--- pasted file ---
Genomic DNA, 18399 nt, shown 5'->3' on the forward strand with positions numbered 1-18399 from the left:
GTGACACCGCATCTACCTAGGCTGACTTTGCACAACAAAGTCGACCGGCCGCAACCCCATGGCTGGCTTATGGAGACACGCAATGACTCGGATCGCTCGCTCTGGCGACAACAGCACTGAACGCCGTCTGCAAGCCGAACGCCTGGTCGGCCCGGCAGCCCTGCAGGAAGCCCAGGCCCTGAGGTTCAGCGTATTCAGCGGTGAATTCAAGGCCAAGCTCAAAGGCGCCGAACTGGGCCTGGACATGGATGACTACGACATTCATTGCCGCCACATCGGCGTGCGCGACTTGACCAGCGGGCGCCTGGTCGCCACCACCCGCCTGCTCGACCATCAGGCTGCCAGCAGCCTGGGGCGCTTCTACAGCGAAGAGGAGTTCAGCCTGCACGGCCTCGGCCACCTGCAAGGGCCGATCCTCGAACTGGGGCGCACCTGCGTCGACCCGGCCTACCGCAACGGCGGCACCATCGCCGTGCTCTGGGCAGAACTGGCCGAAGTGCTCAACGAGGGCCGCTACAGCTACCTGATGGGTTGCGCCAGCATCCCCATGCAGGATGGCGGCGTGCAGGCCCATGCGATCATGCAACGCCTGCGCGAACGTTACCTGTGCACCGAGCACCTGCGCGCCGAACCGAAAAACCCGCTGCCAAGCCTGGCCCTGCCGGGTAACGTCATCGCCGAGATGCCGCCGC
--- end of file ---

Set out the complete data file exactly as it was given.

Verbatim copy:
Genomic DNA, 18399 nt, shown 5'->3' on the forward strand with positions numbered 1-18399 from the left:
GTGACACCGCATCTACCTAGGCTGACTTTGCACAACAAAGTCGACCGGCCGCAACCCCATGGCTGGCTTATGGAGACACGCAATGACTCGGATCGCTCGCTCTGGCGACAACAGCACTGAACGCCGTCTGCAAGCCGAACGCCTGGTCGGCCCGGCAGCCCTGCAGGAAGCCCAGGCCCTGAGGTTCAGCGTATTCAGCGGTGAATTCAAGGCCAAGCTCAAAGGCGCCGAACTGGGCCTGGACATGGATGACTACGACATTCATTGCCGCCACATCGGCGTGCGCGACTTGACCAGCGGGCGCCTGGTCGCCACCACCCGCCTGCTCGACCATCAGGCTGCCAGCAGCCTGGGGCGCTTCTACAGCGAAGAGGAGTTCAGCCTGCACGGCCTCGGCCACCTGCAAGGGCCGATCCTCGAACTGGGGCGCACCTGCGTCGACCCGGCCTACCGCAACGGCGGCACCATCGCCGTGCTCTGGGCAGAACTGGCCGAAGTGCTCAACGAGGGCCGCTACAGCTACCTGATGGGTTGCGCCAGCATCCCCATGCAGGATGGCGGCGTGCAGGCCCATGCGATCATGCAACGCCTGCGCGAACGTTACCTGTGCACCGAGCACCTGCGCGCCGAACCGAAAAACCCGCTGCCAAGCCTGGCCCTGCCGGGTAACGTCATCGCCGAGATGCCGCCGC